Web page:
Androgen Metabolism in Sebaceous Glands From Subjects With and Without Acne | Acne | JAMA Dermatology | JAMA Network
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September 1999

Androgen Metabolism in Sebaceous Glands From Subjects With and Without Acne

Author Affiliations

From the Section of Dermatology, Division of Internal Medicine, Pennsylvania State University College of Medicine, Hershey (Dr Thiboutot and Mss Gilliland and Light); and Department of Dermatology, The Mayo Clinic at Jacksonville, Jacksonville, Fla (Dr Lookingbill).

Arch Dermatol. 1999;135(9):1041-1045. doi:10.1001/archderm.135.9.1041

Objective  To determine if there are differences in the activity of 17β-hydroxysteroid dehydrogenase and 5α-reductase (responsible for the production of testosterone and dihydrotestosterone, respectively) in sebaceous glands obtained from men and women with and without acne.

Design  Single-center examination of androgen levels and sebaceous gland enzyme activity in a cohort of volunteers.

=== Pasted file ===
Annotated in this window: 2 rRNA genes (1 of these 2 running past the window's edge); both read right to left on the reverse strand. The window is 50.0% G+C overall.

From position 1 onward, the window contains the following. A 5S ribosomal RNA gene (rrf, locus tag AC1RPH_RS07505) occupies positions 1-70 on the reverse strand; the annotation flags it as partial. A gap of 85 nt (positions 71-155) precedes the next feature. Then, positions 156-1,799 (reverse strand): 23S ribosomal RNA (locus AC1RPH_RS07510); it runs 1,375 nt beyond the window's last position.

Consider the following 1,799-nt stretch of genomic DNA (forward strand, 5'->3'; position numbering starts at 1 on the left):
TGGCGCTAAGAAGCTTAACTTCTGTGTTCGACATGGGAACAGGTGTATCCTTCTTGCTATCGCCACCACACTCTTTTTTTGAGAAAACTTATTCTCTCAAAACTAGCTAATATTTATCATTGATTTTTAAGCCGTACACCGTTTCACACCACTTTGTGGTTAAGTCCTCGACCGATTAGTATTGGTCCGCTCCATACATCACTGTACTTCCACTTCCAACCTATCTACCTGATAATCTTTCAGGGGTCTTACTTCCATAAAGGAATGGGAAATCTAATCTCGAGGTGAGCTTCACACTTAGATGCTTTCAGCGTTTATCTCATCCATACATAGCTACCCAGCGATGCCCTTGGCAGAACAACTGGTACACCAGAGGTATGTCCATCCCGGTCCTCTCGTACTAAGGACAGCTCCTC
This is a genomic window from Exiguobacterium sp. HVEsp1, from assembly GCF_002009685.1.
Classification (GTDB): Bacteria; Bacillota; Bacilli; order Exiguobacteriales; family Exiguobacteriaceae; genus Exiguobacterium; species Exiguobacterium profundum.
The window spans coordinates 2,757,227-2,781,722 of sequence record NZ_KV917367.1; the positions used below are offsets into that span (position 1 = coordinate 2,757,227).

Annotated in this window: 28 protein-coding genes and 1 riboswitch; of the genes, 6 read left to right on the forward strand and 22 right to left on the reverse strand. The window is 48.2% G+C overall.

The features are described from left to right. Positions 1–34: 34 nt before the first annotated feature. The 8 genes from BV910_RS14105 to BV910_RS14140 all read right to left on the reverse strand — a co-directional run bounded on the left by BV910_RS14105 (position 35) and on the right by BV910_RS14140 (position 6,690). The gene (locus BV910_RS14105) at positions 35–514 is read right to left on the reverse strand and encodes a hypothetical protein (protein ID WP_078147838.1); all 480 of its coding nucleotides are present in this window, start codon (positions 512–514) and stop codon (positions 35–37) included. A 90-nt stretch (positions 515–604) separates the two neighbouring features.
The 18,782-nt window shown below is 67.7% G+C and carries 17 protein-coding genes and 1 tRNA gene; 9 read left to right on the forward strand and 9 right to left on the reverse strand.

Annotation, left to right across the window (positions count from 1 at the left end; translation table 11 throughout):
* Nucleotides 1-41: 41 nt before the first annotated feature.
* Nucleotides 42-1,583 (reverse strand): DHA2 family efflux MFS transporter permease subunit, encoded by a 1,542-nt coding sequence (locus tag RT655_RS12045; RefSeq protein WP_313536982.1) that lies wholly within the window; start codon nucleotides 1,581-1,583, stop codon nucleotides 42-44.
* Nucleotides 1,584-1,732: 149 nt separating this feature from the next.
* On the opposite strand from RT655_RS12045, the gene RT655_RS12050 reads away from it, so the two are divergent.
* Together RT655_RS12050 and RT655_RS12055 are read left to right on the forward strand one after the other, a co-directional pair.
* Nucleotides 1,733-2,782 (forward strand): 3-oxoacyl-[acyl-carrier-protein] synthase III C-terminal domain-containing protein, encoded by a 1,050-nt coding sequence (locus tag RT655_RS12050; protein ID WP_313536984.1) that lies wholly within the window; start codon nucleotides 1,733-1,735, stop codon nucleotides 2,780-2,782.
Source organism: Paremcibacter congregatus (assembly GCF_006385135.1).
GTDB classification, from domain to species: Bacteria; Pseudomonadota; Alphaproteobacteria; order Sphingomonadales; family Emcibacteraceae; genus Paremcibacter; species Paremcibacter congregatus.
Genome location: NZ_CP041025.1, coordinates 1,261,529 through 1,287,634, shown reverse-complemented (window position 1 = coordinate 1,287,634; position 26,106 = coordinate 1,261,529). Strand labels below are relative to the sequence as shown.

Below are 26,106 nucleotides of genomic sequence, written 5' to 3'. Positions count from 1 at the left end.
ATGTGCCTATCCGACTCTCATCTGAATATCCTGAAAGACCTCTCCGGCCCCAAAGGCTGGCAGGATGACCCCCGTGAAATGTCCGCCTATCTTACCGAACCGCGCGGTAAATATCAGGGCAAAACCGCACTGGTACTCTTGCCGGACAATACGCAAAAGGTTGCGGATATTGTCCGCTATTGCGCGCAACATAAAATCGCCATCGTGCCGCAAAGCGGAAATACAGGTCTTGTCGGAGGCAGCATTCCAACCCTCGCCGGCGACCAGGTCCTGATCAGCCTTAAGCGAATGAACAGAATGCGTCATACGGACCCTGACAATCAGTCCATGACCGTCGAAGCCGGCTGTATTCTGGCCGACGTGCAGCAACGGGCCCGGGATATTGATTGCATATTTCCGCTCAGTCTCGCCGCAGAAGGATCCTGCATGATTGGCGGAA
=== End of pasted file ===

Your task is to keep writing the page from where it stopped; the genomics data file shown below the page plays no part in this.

Setting  Academic referral center.

Patients  Thirty-four subjects, consisting of 8 women with acne, 10 women without acne, 8 men with acne, and 8 men without acne.

Interventions  Single visit for blood sampling and 2 biopsies of forehead skin.

Main Outcome Measures  Serum levels of androgens were determined and compared with the activity of 5α-reductase and 17β-hydroxysteroid dehydrogenase in sebaceous glands microdissected from skin samples.

Results  No significant differences in the activity of 5α-reductase or 17β-hydroxysteroid dehydrogenase in sebaceous glands according to the presence of acne were noted in either men or women. The activity of 5α-reductase and 17β-hydroxysteroid dehydrogenase was significantly greater in sebaceous glands from men (n=16) than women (n=17). The oxidative activity of 17β-hydroxysteroid dehydrogenase was 2-fold higher in men than women. Serum levels of dehydroepiandrosterone sulfate, androstenedione, testosterone, and dihydrotestosterone were significantly higher in women with acne than in women without acne. No differences in serum androgen levels were noted in men on the basis of the presence of acne.

Conclusions  Higher serum androgen levels are associated with the presence of acne in women. A role for locally produced androgens in this process, however, cannot be excluded.